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Pitting on Rotary Blades of Last Stage of Low Pressure Reaction Turbine

01/30/2017 11:30 AM

Pitting was observed on the rotary blades of last stages of low pressure reaction turbines at our power plant. Can we avoid pitting keeping in mind that we have condenser vacuum limitation and exhaust temperature limitation of low pressure turbine ? Can pitting lead to development of cracks in blades ? Can we coat HVOF chrome carbide on pitted blades to avoid any risk ?

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#1

Re: Pitting on Rotary Blades of Last Stage of Low Pressure Reaction Turbine

01/30/2017 2:45 PM

Have you ruled out impurities in the steam giving rise to this pitting? Silica?

What steps have you taken to eliminate condensing within this last row of blading due to low back pressure, cold exhaust, or excessive back-pressure due to non-condensibles?

Insufficient information has been provided thus far. Your limitations mentioned, are you referring to OEM limitations, or your own inability to maintain conditions within the guidelines provided?

Eventually the blades could thin out enough (especially if the pits extend into blade roots) to result in stress fractures.

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#2
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Re: Pitting on Rotary Blades of Last Stage of Low Pressure Reaction Turbine

01/30/2017 9:39 PM

Thanks, Steam purity is upto mark.There is no evidence found of chemical impurities causing "corrosion" leading to pitting. It is water condensation i.e erosion". Temperature & pressure parameters are with in design range. For your information, we have replaced the rotary blades of other same time of turbine in our sister plant due to excessive cracks revealed in NDT inspection. In that case, all pareters were in range.

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#10
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Re: Pitting on Rotary Blades of Last Stage of Low Pressure Reaction Turbine

01/31/2017 10:14 AM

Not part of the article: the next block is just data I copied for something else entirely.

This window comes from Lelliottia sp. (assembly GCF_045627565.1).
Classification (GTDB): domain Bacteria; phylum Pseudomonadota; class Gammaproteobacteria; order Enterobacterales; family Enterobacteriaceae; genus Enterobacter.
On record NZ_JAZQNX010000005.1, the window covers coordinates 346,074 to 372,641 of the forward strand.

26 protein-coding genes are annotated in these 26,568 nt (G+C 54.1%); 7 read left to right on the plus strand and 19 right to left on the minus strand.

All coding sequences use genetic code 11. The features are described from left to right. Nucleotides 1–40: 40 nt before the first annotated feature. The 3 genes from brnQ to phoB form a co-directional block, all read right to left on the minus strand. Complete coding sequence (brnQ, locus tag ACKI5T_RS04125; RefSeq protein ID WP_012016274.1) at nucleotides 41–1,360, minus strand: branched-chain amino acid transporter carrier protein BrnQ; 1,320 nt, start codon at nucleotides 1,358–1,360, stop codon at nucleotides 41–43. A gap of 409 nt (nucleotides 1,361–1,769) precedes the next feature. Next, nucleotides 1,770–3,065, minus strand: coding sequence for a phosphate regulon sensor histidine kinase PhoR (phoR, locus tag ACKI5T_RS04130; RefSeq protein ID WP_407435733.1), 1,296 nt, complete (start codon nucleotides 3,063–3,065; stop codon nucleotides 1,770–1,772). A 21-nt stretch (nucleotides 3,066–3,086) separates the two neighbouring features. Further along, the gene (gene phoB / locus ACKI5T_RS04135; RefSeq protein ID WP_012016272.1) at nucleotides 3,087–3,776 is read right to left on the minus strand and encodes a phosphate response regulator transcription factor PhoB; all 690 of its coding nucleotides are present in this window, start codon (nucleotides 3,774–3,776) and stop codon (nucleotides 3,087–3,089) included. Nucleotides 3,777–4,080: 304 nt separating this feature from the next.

If the parameters are "right" and you still have experienced condensation erosion on this and one other turbine, you need to fire your instrument technician and get someone who can calibrate the instruments to the correct actual readings.

There is one other thing, but I doubt it to be of any significance: does your source water for boiler feedwater contain boron? How much, and are you sure you are eliminating this as well as silica in the water treatment?

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#11
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Re: Pitting on Rotary Blades of Last Stage of Low Pressure Reaction Turbine

01/31/2017 12:05 PM

Stewart ! We have borated water on the tube side of Boiler. Chemistry of feed water on shell side is maintained.

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#13
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Re: Pitting on Rotary Blades of Last Stage of Low Pressure Reaction Turbine

01/31/2017 2:39 PM

So this is a nuke plant? OK. Obviously, any intrusion of dissolved solids into the boiler feed-water that can carry over in steam is disallowed. You have a requirement for clean water on the shell side, correct? You don't want the whole place glowing in the dark, do you?

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#14
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Re: Pitting on Rotary Blades of Last Stage of Low Pressure Reaction Turbine

01/31/2017 8:31 PM

Yes true. . Atomic power plant for electricity generation. Therefore chemistry parameters are controlled through strict guides.

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#15
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Re: Pitting on Rotary Blades of Last Stage of Low Pressure Reaction Turbine

02/01/2017 11:28 AM

How much radioactivity is in prime mover steam supply? Any? If so, could this ionizing radiation have an effect on corrosion? I think so. Maybe we need to turn one more page in the corrosion book to answer this one.

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#16